Time and again, at everyone keynote and presentation, Tim Cook and his team at Apple stress how they support their customers, how customers drive everything they do, and that’s why everyone has worked so hard to give them the best possible experience. It’s a shame that the recent sledgehammer removing 32-bit support from macOS Catalina has severed that bond of trust for many of Apple’s customers.

Women take photos in front of a large photo displayed of a MacBook computer in a demo room following the announcement of new products at Apple headquarters (AP Photo/Marcio Jose Sanchez)

MacOS Catalina has brought many welcome changes to the Mac platform. It brings a renewed focus with three new media apps to manage music, video, and podcasts; it allows iOS devices to be used as second screens; and it introduces the ability to run the latest iPad apps on your macOS machine.

Apple is right to push forward with these plans. Apple is right to accommodate the new world of online services and changing usage patterns. But is Apple right to focus only on this brave new world and push its draconian view of the older applications and the old ways onto users by removing its support?

Today In: Innovation

Apple CEO Tim Cook, right, looks at MacBook computers shown in a demo room following the announcement of new products at Apple headquarters (AP Photo/Marcio Jose Sanchez)

Apple CEO Tim Cook, right, looks at MacBook computers shown in a demo room following the announcement of new products at Apple headquarters (AP Photo/Marcio Jose Sanchez)

While the removal of iTunes is balanced for many by the inclusion of the new Apple Music, Apple TV, and Apple Podcasts apps, Apple has removed key elements of the underlying code which has rendered many music applications for working creatives uselessApple’s promised XML support in the new apps was never delivered, and while there is an API available to the new Music apps, some developers are struggling to update their apps in time. Others have looked at the cost/benefit of updating and decided that it is cheaper to stop development. In some cases developers are no longer able to maintain code, and users have been reliant on Apple being a good and responsible community manager to maintain code support.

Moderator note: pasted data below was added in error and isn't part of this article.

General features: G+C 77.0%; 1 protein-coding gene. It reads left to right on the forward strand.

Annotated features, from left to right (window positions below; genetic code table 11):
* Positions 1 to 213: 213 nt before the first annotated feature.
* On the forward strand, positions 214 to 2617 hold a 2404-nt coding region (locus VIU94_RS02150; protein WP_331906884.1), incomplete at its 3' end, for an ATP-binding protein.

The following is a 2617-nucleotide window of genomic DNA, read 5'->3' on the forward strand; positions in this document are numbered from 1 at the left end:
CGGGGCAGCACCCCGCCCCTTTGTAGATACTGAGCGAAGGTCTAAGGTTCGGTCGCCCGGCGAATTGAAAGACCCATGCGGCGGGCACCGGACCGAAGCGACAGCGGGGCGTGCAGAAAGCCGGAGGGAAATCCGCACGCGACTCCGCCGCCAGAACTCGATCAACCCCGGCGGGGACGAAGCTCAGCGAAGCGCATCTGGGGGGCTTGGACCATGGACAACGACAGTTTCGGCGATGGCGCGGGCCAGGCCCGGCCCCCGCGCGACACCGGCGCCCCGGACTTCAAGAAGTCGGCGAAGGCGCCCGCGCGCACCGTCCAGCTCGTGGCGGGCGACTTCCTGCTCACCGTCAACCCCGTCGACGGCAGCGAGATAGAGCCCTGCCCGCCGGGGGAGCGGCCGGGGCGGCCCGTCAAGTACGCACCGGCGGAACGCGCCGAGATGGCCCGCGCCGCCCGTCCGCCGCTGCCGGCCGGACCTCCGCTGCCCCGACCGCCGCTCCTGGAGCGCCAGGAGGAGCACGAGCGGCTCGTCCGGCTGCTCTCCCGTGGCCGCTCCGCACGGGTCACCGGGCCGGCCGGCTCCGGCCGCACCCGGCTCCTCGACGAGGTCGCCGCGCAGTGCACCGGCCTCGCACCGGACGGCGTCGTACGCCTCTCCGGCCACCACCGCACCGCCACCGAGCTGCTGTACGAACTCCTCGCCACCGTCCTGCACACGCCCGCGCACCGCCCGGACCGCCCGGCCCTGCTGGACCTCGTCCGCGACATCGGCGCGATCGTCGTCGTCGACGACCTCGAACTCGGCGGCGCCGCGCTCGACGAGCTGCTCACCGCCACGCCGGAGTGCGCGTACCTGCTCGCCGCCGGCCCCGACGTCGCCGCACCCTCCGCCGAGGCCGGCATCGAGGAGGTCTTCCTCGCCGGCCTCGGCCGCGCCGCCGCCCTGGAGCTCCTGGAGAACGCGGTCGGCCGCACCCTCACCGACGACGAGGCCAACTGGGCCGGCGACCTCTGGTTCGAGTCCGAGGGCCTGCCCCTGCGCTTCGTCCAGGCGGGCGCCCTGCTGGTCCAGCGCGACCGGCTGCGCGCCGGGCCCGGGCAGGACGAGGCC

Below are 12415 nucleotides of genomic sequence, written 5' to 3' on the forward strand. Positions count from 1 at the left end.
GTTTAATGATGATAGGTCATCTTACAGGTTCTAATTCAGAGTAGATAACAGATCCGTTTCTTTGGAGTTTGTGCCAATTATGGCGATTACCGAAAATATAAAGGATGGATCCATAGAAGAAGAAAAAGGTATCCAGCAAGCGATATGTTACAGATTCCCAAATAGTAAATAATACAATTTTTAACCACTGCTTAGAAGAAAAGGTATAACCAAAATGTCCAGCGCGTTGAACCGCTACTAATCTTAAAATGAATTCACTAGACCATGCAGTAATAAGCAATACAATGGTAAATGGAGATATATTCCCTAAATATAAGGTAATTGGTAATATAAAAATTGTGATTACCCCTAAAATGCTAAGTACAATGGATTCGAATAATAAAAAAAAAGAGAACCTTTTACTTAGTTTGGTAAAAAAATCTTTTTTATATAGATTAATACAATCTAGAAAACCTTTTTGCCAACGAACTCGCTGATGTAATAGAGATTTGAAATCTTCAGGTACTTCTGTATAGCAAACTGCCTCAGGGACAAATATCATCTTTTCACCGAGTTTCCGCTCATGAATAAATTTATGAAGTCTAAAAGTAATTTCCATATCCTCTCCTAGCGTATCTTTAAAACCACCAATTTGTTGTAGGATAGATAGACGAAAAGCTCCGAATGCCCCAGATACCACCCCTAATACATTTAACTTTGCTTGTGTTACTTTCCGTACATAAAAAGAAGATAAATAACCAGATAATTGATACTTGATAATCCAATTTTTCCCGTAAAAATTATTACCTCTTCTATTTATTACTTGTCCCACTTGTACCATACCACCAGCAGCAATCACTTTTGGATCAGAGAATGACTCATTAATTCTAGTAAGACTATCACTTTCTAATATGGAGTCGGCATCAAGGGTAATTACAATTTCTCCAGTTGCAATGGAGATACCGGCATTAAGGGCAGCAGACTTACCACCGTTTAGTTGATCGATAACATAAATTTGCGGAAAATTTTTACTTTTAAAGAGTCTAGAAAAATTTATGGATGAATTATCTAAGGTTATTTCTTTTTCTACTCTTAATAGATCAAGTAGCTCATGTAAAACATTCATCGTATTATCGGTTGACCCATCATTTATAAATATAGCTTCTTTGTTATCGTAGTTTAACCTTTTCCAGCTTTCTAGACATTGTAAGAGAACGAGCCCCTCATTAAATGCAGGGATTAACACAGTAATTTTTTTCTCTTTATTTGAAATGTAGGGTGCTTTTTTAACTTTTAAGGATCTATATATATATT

One of the biggest issues is the removal of support for 32-bit based applications – historically a huge part of the macOS software portfolio. Many of these apps are still in active development and have been recoded to 64-bit, but others have either moved on, died, or changed business model. That has left countless people high and dry with no affordable alternatives.

Take Overdrive, a popular eBook and Audiobook digital lending system used by libraries. Overdrive does not have a 64-bit application for macOS and has stated that it will not be supporting Catalina:

Due to upcoming macOS changes, and to simplify the user experience, OverDrive will soon end support for OverDrive for Mac. Effective September 4, 2019, OverDrive for Mac will no longer be available for download and Mac users will no longer see the option to download audiobook titles at your OverDrive website.

While options for mobile devices and web based listening are still available for the OverDrive platform, Apple’s decision to remove 32-bit support has halted native digital reading for many macOS users.

Older applications that are no longer being updated but still functional in macOS Mojave (the previous version) are now lost in Apple’s version of The Good Place. Dragthing may not have been updated for some time (as noted by Daring Fireball’s John Gruber) but it was still vital to many power users. The developers are fully aware of the move to 64-bit, but knowledge is not enough:

DragThing is written using the 32-bit Carbon APIs that Apple have now removed in macOS 10.15 Catalina. It will no longer run if you update to Catalina, and there are no plans to make a new version that will.

We are sorry to say, DragThing has launched its last app.

64-bit support would require completely rewriting the code from the ground up, a process which would take us at least a year to complete, with no guarantees we could re-implement all the existing functionality, or how much of a future it would have if we did.

Apple’s decision has killed an application with a strong and committed community. DragThing is not the only example.

Let’s turn to Microsoft‘s software, specifically Microsoft Office. Many individuals and businesses purchased Microsoft Office and have been running this vital software suite on their Macs with no problem. With the update to Catalina, these 32-bit applications no longer work.

The good news is that Microsoft does have 64-bit versions available for macOS. The bad news is that users will be forced either into buying a new single personal user licence, or move to Microsoft’s ongoing subscription based service.

Apple’s decision to kill 32-bit support will force these users to ‘rent’ Office. For some that will be a convenience, for others (such as small charitable organisations) this will be an undue burden on finances.


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